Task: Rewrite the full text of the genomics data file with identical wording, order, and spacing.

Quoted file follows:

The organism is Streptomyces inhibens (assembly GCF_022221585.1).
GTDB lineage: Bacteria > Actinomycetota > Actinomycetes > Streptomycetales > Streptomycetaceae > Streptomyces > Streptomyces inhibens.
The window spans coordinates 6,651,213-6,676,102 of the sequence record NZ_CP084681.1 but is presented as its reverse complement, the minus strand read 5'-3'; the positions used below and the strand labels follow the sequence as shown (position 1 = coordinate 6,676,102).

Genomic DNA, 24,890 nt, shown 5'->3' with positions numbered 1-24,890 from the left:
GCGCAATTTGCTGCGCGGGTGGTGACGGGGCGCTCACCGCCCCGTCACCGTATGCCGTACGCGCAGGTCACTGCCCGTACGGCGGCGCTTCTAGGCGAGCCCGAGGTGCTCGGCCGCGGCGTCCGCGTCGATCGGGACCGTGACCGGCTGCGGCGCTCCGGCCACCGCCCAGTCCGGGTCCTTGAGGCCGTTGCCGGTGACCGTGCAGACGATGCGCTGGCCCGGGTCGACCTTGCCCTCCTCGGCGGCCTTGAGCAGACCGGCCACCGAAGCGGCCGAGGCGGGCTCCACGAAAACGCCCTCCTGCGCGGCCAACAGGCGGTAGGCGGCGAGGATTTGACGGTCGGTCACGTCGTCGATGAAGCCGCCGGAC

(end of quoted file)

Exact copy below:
The organism is Streptomyces inhibens (assembly GCF_022221585.1).
GTDB lineage: Bacteria > Actinomycetota > Actinomycetes > Streptomycetales > Streptomycetaceae > Streptomyces > Streptomyces inhibens.
The window spans coordinates 6,651,213-6,676,102 of the sequence record NZ_CP084681.1 but is presented as its reverse complement, the minus strand read 5'-3'; the positions used below and the strand labels follow the sequence as shown (position 1 = coordinate 6,676,102).

Genomic DNA, 24,890 nt, shown 5'->3' with positions numbered 1-24,890 from the left:
GCGCAATTTGCTGCGCGGGTGGTGACGGGGCGCTCACCGCCCCGTCACCGTATGCCGTACGCGCAGGTCACTGCCCGTACGGCGGCGCTTCTAGGCGAGCCCGAGGTGCTCGGCCGCGGCGTCCGCGTCGATCGGGACCGTGACCGGCTGCGGCGCTCCGGCCACCGCCCAGTCCGGGTCCTTGAGGCCGTTGCCGGTGACCGTGCAGACGATGCGCTGGCCCGGGTCGACCTTGCCCTCCTCGGCGGCCTTGAGCAGACCGGCCACCGAAGCGGCCGAGGCGGGCTCCACGAAAACGCCCTCCTGCGCGGCCAACAGGCGGTAGGCGGCGAGGATTTGACGGTCGGTCACGTCGTCGATGAAGCCGCCGGAC